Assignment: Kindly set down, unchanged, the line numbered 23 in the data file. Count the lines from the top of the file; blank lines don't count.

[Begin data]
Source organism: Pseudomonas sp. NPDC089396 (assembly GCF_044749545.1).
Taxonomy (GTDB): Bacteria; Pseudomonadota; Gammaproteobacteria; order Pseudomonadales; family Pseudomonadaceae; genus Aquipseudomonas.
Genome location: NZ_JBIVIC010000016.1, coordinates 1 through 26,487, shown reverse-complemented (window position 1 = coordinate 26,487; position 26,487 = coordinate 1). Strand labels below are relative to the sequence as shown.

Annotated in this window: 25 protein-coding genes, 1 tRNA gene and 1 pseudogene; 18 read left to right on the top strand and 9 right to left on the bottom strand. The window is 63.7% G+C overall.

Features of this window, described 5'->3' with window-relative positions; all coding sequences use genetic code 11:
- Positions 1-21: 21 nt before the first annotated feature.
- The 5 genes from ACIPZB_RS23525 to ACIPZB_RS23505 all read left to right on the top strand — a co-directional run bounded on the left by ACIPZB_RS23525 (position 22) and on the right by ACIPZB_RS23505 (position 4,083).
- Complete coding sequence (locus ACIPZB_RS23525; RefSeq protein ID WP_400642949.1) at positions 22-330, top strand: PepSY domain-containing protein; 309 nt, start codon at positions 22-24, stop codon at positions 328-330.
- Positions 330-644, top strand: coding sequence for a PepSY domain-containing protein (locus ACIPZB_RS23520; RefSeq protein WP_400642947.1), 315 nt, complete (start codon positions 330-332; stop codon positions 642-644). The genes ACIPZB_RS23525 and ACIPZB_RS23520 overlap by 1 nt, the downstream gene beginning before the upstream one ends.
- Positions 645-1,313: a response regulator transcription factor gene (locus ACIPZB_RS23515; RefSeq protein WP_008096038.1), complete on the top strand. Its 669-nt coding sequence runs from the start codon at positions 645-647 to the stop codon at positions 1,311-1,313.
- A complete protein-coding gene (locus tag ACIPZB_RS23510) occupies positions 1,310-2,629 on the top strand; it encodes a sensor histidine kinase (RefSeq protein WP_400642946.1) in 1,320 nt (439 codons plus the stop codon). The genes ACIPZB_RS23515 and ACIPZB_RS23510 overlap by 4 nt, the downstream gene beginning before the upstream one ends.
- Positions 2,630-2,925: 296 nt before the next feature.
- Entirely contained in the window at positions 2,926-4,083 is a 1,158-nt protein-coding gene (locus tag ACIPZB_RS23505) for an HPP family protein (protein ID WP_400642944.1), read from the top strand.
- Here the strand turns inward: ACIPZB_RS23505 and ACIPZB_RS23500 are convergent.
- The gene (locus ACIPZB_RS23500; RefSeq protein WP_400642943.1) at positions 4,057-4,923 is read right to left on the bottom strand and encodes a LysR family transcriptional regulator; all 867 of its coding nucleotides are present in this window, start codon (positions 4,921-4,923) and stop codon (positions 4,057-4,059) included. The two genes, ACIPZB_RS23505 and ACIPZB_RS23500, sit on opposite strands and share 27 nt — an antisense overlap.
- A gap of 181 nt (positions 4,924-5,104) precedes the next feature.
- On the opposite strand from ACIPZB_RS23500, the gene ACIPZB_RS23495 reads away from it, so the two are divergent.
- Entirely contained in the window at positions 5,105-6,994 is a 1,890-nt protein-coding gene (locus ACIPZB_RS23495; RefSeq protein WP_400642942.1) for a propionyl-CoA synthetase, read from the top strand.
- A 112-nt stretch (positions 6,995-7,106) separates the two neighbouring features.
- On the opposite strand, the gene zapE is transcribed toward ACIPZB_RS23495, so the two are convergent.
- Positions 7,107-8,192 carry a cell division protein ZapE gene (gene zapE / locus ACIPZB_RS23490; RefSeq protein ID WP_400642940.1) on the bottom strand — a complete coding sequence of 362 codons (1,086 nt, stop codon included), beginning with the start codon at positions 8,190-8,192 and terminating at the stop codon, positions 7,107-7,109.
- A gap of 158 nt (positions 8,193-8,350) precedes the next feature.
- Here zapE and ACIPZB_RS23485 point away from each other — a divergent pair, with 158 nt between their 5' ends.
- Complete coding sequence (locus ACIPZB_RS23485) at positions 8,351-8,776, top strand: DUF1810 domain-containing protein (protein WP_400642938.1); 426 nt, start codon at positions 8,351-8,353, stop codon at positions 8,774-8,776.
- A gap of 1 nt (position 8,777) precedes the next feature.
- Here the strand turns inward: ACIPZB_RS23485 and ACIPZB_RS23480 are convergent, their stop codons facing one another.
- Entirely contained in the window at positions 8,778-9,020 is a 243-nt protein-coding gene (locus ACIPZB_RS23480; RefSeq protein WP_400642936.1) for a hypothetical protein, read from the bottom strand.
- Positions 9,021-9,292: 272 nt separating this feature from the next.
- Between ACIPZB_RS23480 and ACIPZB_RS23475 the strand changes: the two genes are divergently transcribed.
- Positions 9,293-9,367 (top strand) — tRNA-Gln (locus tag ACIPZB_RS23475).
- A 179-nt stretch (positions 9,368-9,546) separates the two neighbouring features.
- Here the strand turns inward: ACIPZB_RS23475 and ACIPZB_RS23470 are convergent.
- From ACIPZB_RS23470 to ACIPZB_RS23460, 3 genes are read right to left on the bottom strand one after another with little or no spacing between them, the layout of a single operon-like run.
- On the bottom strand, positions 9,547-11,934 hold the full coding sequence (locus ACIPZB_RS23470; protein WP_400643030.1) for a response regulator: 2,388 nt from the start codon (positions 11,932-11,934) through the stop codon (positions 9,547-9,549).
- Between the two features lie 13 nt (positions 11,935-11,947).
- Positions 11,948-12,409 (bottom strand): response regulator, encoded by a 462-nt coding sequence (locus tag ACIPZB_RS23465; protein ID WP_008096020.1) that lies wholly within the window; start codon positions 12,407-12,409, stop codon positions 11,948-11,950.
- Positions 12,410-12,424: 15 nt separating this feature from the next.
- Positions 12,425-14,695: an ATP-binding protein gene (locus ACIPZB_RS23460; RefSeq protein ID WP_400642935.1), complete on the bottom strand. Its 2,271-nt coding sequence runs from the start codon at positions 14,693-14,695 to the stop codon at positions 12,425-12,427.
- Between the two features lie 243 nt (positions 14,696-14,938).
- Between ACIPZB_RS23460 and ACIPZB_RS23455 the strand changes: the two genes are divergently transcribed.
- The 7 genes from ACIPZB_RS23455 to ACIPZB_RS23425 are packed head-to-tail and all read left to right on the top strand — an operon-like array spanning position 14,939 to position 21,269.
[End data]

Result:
- Here zapE and ACIPZB_RS23485 point away from each other — a divergent pair, with 158 nt between their 5' ends.